Top ten claims by big-box CMS vendors

by on June 15, 2010

We welcome guest mythbuster Rahel Anne Bailie to the blog. Rahel is the president of Intentional Design and a well-known expert in the world of content management and content strategy. If you’re considering an enterprise content management solution, you’ll appreciate Rahel’s sizzling summary of the whoppers you may hear in the evaluation process.

Never mind “the check is in the mail” or “you can’t get pregnant the first time” as the top untruths of our time. Now we have a high-tech list of what I’ll call misconceptions about big-box software. We’ve changed the names to a generic “Big Box” to protect the innocent, and to avoid the guilty. Hey, no one wants to get sued, right? These claims are sometimes made by vendors, who we call PSV (Predatory Software Vendors) and sometimes by integrators who we call PITA (no explanation needed). We get these situations dumped in our laps and are left to make the best of what we’ve been handed. And depending on what’s happened before we got there, the situation can be pretty grim.

Truth be told, I didn’t set out to write this post. It all started with a few of us gathered around a booth at a tradeshow, remarking with some incredulity about a couple of comments we’d heard during the morning conference sessions. Before I knew it, we’d amassed our favorite ten laughable claims by those who had something to gain by perpetuating the myths. The conversation started with the first point, which is my particular hot spot, and quickly evolved (devolved?) into a rounded “top ten” list. So without further ado:

1. Yes, it does component content management.

Well, Mr. PSV, no it actually doesn’t. And your product manager said it doesn’t (yes, I spoke to her/him at length at last month’s trade show). In fact, you don’t even know what component content management is, I can tell from our conversation. In fact, you’re using content management and document management and collaborative workspaces all pretty interchangeably. How many clients will it take who say “well, we bought Big Box product because Mr. PSV said it did” will it take before you hang your head in shame? On second thought, I don’t need to hear the answer.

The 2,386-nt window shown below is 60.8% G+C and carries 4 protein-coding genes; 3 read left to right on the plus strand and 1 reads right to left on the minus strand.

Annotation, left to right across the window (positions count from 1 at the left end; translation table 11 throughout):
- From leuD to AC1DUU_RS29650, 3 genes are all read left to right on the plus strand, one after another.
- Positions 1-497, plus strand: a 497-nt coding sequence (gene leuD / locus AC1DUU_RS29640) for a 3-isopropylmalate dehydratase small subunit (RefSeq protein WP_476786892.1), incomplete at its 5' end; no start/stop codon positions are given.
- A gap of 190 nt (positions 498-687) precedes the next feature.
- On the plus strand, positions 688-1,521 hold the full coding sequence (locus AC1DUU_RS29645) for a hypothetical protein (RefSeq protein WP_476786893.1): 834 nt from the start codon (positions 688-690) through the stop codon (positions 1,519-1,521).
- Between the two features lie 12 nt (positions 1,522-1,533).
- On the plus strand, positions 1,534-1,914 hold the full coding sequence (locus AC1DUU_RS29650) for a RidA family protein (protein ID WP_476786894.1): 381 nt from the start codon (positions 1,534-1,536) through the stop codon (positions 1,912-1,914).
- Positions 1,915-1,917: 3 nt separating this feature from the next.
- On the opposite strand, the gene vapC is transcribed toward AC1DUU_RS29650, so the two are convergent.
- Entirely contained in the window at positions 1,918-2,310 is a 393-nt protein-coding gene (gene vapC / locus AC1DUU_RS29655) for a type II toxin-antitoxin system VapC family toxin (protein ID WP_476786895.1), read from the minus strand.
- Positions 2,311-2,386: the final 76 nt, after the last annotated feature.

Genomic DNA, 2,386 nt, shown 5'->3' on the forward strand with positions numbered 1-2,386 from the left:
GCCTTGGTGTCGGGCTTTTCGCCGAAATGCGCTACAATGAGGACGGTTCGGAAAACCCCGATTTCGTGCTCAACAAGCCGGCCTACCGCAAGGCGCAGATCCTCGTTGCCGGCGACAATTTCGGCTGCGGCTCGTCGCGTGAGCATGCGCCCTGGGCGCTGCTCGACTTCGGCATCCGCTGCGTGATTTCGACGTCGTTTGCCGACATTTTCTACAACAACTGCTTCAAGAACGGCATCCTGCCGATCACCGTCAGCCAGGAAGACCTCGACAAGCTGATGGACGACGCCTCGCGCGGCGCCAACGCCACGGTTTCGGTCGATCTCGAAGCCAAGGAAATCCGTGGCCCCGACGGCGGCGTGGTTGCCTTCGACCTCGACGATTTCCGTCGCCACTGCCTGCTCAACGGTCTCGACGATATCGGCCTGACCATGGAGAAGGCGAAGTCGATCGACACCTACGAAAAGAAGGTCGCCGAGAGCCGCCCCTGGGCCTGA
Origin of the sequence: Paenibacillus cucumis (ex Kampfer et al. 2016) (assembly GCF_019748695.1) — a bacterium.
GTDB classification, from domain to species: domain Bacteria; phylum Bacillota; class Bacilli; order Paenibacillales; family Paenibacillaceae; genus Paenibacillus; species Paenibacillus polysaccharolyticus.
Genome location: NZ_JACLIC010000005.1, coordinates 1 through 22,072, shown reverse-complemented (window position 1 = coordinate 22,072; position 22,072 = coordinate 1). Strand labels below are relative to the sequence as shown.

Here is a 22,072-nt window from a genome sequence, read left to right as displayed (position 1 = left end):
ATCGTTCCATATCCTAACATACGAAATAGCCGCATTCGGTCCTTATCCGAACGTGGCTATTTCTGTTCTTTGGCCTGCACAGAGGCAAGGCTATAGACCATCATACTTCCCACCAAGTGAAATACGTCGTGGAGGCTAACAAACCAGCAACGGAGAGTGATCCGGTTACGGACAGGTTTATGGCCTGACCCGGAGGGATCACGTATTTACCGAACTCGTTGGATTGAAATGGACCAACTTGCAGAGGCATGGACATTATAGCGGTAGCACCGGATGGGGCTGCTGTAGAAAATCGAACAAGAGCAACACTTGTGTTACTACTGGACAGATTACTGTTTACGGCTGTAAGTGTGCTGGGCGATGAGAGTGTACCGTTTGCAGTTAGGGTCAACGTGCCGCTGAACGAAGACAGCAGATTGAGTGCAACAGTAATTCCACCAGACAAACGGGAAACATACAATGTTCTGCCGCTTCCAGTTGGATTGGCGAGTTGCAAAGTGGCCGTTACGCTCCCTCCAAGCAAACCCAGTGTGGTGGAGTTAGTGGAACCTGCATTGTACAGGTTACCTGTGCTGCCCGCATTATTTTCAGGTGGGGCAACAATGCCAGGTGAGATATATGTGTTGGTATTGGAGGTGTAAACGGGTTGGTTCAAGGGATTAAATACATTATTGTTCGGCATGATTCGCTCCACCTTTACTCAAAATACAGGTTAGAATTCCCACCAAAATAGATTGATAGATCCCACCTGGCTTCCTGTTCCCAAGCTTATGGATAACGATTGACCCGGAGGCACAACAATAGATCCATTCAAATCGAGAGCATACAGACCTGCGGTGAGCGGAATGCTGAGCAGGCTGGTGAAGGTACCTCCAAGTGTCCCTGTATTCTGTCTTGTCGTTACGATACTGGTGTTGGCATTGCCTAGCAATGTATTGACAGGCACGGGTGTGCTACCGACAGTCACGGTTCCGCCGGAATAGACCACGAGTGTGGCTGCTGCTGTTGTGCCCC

2. No, it’s not contagious.

Well, actually, it is. We call it the Big Box virus. It spreads like wildfire. You install it in one department, and next thing you know, three other departments have an installation, too. Of course, none of them get implemented properly, so at some point, you have a staffer in one building getting frustrated with a staffer across campus because “the document is in the subfolder “Marketing > Proposals > 2010 > North America > Drafts>” folder. Only it’s just in the folder of the installation the yeller is using; the file doesn’t exist in the folder the yellee is looking in. So not only is the entire premise of collaboration out the window, but each rogue installation spreads the virus throughout the corporation. Gives “going viral” a whole new meaning.

3. Aw, just get the office admin to set it up.

Ridiculous? We’ve seen it done. Example. An organization had the software installed, and needed a bunch of subsites set up,  and in their infinite wisdom, assigned an office admin to “copy and paste.” Only that didn’t work (obviously), so she was left to copy down all the settings, and then set up two dozen sites, one at a time. It took her several (unnecessary) weeks. And the end products were all cookie-cutter sites, which annoyed the internal clients with department-specific needs. And she got no support from IT, who didn’t much about the product from the actual user end, it seems. And the list of gaffes goes on and on.